Colin Branham

Colin Branham is a third-generation artist known for eye-catching abstract works of acrylic on canvas and wood. Influenced by both his grandfather and mother, fellow Celebration of Fine Art artist Robin Branham, Colin says travel abroad also sparks many of his ideas.

“I don’t really spend a lot of time looking at art,” Colin says. “But I do make an effort to go to art museums whenever I’m in a foreign city. A big inspiration for me is the process of making my art work and experimenting.”

Colin’s work is highly experimental and runs the gamut, with paintings that incorporate dramatic colors with sweeping lines and shapes to others more muted in tone but more intricate in detail. Rather than planning all the details of a piece in advance, he finds joy in starting from scratch and seeing which direction they take him. To keep it interesting and his style evolving, he utilizes different paints and materials so each painting has a character all its own.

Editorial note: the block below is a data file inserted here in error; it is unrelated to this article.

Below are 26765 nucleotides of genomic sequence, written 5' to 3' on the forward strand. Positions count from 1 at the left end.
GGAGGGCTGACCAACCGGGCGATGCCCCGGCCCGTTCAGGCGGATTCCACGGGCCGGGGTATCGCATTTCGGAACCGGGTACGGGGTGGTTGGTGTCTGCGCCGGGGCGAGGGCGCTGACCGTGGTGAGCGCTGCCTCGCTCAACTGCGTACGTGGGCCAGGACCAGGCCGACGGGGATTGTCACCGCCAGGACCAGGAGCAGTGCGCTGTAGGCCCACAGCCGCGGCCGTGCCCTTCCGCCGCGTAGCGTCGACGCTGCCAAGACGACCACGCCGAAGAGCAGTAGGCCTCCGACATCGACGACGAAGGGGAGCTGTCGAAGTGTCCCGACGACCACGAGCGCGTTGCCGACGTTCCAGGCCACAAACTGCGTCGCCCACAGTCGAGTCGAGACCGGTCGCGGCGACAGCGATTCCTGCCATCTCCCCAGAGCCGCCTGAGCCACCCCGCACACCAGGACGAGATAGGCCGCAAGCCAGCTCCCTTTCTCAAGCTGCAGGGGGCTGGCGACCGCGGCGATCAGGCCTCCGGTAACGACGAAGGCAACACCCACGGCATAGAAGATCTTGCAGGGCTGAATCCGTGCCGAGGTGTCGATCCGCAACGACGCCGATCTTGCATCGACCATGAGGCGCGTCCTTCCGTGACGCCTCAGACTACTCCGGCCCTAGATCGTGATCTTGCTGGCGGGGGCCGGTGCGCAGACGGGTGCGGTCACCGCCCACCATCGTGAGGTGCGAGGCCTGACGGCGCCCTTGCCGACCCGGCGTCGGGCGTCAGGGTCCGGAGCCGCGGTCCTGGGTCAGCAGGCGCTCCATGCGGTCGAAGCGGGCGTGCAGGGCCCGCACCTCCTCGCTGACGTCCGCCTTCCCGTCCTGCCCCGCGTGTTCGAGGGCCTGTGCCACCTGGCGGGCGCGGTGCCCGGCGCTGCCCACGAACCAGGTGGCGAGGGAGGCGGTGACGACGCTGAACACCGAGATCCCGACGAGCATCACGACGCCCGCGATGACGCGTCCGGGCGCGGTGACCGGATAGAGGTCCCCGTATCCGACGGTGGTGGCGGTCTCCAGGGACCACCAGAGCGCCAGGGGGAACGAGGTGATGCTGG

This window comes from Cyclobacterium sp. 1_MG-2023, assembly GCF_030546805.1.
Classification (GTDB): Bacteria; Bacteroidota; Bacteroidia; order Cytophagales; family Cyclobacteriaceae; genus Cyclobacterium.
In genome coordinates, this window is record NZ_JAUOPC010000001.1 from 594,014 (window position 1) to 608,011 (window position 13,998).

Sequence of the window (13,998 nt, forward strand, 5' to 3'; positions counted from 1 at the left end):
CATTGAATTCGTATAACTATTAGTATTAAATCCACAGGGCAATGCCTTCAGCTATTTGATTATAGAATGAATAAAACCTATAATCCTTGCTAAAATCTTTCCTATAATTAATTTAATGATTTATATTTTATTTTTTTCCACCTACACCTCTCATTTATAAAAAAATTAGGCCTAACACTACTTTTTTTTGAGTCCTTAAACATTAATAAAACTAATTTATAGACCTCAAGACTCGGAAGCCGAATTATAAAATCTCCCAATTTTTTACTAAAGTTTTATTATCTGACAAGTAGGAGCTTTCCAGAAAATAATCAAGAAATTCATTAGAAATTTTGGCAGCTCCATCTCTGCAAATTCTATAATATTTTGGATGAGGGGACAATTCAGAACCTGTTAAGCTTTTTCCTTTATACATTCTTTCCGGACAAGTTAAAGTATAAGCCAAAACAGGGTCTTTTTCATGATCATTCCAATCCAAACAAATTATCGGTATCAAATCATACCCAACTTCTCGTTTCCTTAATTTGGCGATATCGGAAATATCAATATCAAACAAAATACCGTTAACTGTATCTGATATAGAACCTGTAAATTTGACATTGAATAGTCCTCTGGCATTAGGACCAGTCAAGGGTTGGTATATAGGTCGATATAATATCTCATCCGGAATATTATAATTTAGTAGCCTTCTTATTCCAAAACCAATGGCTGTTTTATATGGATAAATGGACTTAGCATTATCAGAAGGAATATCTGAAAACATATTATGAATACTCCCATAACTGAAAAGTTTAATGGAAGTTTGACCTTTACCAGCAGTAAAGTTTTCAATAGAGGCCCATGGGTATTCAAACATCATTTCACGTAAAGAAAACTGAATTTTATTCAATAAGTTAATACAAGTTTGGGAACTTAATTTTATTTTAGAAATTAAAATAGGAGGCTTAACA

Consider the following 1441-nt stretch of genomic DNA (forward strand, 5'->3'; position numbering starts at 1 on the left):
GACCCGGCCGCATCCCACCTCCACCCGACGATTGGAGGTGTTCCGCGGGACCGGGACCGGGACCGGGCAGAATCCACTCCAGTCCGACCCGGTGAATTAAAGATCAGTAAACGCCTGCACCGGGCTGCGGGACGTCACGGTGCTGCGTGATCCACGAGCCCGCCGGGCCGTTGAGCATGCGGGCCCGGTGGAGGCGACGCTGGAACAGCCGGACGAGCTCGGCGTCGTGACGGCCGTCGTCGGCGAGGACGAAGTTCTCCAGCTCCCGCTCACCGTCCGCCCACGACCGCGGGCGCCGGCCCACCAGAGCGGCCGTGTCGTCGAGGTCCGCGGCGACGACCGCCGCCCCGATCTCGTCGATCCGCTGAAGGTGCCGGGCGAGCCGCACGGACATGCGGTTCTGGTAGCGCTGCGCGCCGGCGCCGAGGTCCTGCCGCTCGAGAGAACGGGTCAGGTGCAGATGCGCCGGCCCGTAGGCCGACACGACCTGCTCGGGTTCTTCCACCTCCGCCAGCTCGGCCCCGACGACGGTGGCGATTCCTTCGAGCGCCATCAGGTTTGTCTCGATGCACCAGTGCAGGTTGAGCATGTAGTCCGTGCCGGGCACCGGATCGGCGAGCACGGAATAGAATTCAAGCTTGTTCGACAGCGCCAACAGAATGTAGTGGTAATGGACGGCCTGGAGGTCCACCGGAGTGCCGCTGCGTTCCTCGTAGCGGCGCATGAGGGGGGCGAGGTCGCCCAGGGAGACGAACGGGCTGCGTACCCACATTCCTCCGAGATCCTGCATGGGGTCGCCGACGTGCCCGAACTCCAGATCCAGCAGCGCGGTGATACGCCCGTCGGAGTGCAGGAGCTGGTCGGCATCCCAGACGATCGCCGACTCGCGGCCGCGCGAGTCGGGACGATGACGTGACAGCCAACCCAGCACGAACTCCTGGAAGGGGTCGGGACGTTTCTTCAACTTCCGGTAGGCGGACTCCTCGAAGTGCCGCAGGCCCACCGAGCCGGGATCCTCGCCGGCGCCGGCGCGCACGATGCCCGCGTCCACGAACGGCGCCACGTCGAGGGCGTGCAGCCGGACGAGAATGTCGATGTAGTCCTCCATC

Last year, Colin shared a studio space with Robin, and many visitors took delight in seeing a mother and son work so closely. But this year Colin is branching out on his own, and strengthening his artistic identity. He says the show gives him the opportunity to be surrounded by artists with different visions and techniques, and allows him the time to hone in on his own.

More than anything, Colin says the Celebration of Fine Art enables him to connect with others who love art as much as he does. If his work ends up on their walls, it makes the experience even sweeter.


Favorite artist? The illustrator Ralph Steadman. He did a lot of the illustrations that accompanied Hunter S. Thompson’s work.

Music/Musician that inspires you? Early Metallica and David Bowie. Typically I listen to podcasts while working.

Favorite place to travel? I loved traveling through Eastern Europe. One day I’d like to return and go farther east through the Balkans.

Favorite Quote/Mantra?Sometimes it’s better to be a pirate than join the Navy.” -Steve Jobs

If you weren’t an artist, what do you think you’d be doing? Something more outdoorsy or adventurous than spending inordinate amounts of time in an a studio.